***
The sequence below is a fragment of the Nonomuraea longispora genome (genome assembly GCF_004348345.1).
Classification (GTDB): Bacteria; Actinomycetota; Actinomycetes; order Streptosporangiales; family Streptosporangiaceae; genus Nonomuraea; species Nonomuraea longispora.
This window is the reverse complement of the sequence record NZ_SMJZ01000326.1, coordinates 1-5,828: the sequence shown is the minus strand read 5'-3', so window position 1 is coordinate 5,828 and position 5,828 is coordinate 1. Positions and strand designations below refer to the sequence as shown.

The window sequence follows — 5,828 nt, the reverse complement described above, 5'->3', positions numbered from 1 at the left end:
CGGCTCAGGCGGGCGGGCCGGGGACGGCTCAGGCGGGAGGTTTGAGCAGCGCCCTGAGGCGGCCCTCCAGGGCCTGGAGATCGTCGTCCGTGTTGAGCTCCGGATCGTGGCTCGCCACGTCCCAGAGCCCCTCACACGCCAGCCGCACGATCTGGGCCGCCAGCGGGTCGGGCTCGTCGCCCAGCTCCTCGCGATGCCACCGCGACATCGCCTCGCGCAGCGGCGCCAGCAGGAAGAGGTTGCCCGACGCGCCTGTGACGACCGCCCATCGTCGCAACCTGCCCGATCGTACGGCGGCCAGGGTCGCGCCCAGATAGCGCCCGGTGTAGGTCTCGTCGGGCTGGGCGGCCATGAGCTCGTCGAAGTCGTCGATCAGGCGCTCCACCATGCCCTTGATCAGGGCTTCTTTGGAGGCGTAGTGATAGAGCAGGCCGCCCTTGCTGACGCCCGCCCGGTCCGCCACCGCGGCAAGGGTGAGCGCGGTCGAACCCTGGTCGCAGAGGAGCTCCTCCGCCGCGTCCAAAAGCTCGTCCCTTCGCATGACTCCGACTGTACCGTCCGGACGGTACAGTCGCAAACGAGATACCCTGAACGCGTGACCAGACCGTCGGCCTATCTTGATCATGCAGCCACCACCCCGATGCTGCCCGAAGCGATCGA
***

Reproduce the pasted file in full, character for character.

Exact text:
The sequence below is a fragment of the Nonomuraea longispora genome (genome assembly GCF_004348345.1).
Classification (GTDB): Bacteria; Actinomycetota; Actinomycetes; order Streptosporangiales; family Streptosporangiaceae; genus Nonomuraea; species Nonomuraea longispora.
This window is the reverse complement of the sequence record NZ_SMJZ01000326.1, coordinates 1-5,828: the sequence shown is the minus strand read 5'-3', so window position 1 is coordinate 5,828 and position 5,828 is coordinate 1. Positions and strand designations below refer to the sequence as shown.

The window sequence follows — 5,828 nt, the reverse complement described above, 5'->3', positions numbered from 1 at the left end:
CGGCTCAGGCGGGCGGGCCGGGGACGGCTCAGGCGGGAGGTTTGAGCAGCGCCCTGAGGCGGCCCTCCAGGGCCTGGAGATCGTCGTCCGTGTTGAGCTCCGGATCGTGGCTCGCCACGTCCCAGAGCCCCTCACACGCCAGCCGCACGATCTGGGCCGCCAGCGGGTCGGGCTCGTCGCCCAGCTCCTCGCGATGCCACCGCGACATCGCCTCGCGCAGCGGCGCCAGCAGGAAGAGGTTGCCCGACGCGCCTGTGACGACCGCCCATCGTCGCAACCTGCCCGATCGTACGGCGGCCAGGGTCGCGCCCAGATAGCGCCCGGTGTAGGTCTCGTCGGGCTGGGCGGCCATGAGCTCGTCGAAGTCGTCGATCAGGCGCTCCACCATGCCCTTGATCAGGGCTTCTTTGGAGGCGTAGTGATAGAGCAGGCCGCCCTTGCTGACGCCCGCCCGGTCCGCCACCGCGGCAAGGGTGAGCGCGGTCGAACCCTGGTCGCAGAGGAGCTCCTCCGCCGCGTCCAAAAGCTCGTCCCTTCGCATGACTCCGACTGTACCGTCCGGACGGTACAGTCGCAAACGAGATACCCTGAACGCGTGACCAGACCGTCGGCCTATCTTGATCATGCAGCCACCACCCCGATGCTGCCCGAAGCGATCGA